Top positive review
20 people found this helpful
on 14 March 2013
This set of three CDs and one DVD of live performances from 1969 neatly complements Volume 1 of the Bootleg Series with its performances from 1967. The formal clothes of the 1967 quintet have been replaced but, as usual, Miles continues to out-dress the other band members and asserts himself as the leader. There is some overlap with the 1967 repertoire, but from the earlier quintet Herbie Hancock, Ron Carter and Tony Williams have gone, and are replaced by Chick Corea, Dave Holland and Jack De Johnette in the new lineup – only Miles and Wayne Shorter remain of the ‘2nd Classic Quintet’. The instrumentation remains the same. The set offers performances recorded in Europe, similar to the ’67 sessions on Volume 1.
The music is outstanding with all band members on top form. Miles has a full trumpet sound and only rarely uses his mute. Chick Corea plays electric piano mostly, but does play some exceptional acoustic piano solos on the third CD. Although this quintet was short-lived and represented the later stages of Miles performing live in a quintet, all musicians have clearly settled in well and complete a dynamic unit. The playing is quite wild at times, but is not as outlandish as the later Cellar Door sessions.
Sound quality is good in comparison with other live sets, but Dave Holland seems to get a bit lost in the rhythm section mix and can only be heard clearly in his solos, which are strong. Wayne Shorter is often in Coltrane mood and mode, on both tenor and soprano.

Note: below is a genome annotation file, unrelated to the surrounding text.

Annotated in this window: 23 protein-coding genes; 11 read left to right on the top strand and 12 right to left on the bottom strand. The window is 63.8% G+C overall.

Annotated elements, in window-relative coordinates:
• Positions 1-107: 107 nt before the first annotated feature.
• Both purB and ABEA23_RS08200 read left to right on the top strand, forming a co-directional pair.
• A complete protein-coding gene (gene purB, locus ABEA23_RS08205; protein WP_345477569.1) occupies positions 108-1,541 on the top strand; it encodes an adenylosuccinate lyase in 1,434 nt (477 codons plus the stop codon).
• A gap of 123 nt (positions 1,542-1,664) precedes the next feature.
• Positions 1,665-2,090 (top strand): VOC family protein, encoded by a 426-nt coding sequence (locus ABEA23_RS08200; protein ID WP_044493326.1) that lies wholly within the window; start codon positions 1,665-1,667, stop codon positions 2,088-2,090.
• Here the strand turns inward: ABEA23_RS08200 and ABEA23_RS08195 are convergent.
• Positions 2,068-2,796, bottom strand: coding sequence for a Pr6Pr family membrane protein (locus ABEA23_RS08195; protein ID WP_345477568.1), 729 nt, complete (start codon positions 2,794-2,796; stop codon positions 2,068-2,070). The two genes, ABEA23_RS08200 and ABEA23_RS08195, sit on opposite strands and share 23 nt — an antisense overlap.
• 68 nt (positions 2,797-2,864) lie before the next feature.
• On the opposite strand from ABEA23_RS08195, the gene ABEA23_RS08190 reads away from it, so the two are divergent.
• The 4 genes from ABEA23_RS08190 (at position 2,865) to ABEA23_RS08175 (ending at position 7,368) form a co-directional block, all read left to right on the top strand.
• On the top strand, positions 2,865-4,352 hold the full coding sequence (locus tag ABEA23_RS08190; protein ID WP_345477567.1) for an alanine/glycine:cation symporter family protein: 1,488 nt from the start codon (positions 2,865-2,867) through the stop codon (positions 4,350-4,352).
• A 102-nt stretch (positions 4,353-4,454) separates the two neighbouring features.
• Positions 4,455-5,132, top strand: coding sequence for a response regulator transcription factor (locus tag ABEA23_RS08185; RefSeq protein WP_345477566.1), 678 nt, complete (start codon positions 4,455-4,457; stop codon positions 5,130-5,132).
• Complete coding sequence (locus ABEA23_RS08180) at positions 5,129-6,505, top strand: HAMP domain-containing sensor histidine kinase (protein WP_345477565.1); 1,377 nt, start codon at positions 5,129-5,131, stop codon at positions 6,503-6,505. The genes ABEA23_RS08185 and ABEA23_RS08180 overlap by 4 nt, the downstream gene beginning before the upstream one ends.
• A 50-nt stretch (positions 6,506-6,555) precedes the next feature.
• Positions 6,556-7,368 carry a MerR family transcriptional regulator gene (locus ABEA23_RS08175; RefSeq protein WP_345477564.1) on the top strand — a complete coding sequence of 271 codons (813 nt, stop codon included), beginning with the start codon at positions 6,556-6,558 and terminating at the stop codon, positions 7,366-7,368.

Several of the pieces that are new to the repertoire were played on the albums by a larger and more varied group of musicians, so these live versions are markedly different from the studio versions, but are strongly performed regardless. Paraphernalia is very different to the version on the Miles in the Sky album (the unusual guitar work from George Benson on the original could never be repeated and wisely no one tries to cover for it) but is still very enjoyable.
As with Volume 1 several tracks are feature at several venues but, as with the earlier Volume 1 set, no two performances are alike – for example there are three versions each of Sanctuary and Directions. Varying lengths of performances help remove any hint of repetition across the four concerts – for example It’s About That Time comes in at 9 minutes in one version but stretches to 14 minutes in another.
There is less ensemble work in the concert performances than the studio albums, but much of that has to be sacrificed when there is no opportunity for tweaking of the tapes by Miles and Teo Macero in the studio. Bitches Brew and many other tracks could not be played live in the same way as the studio versions, but it is great to hear what the band makes of them. All the performances in the set are much stronger than the Double Image album of a set recorded in Paris, one of the few to document a similar period.
Watching the DVD after listening to the three CDs is very illuminating. The band make an edgy start, similar to that on the first CD, looking as if they have been rushed to start before they were happy with the setting up of instruments and mikes, but then they settle – initially Chick Corea looks as if he does not want to be there at all! The venue is also quite difficult with the musicians exposed on a smallish island stage surrounded by the audience. The frenzied nature of parts of the performances also comes across once the band hits its stride– De Johnette clattering his drums, Holland sawing at his bass and Corea stabbing at his keyboard - and all musicians are clearly playing with both great passion and sensitivity. The CD draws to a close with some superb delicate duo work between Miles and Corea, with both musicians playing intelligently and subtly. This section of the music is quite magnificent and throughout all the concerts Chick Corea has been a revelation, to me at least.
As the music fades and the audience applaud the band thoughts turn to the question of will there be a Volume Three.
Is there anything else to be released? I hope so.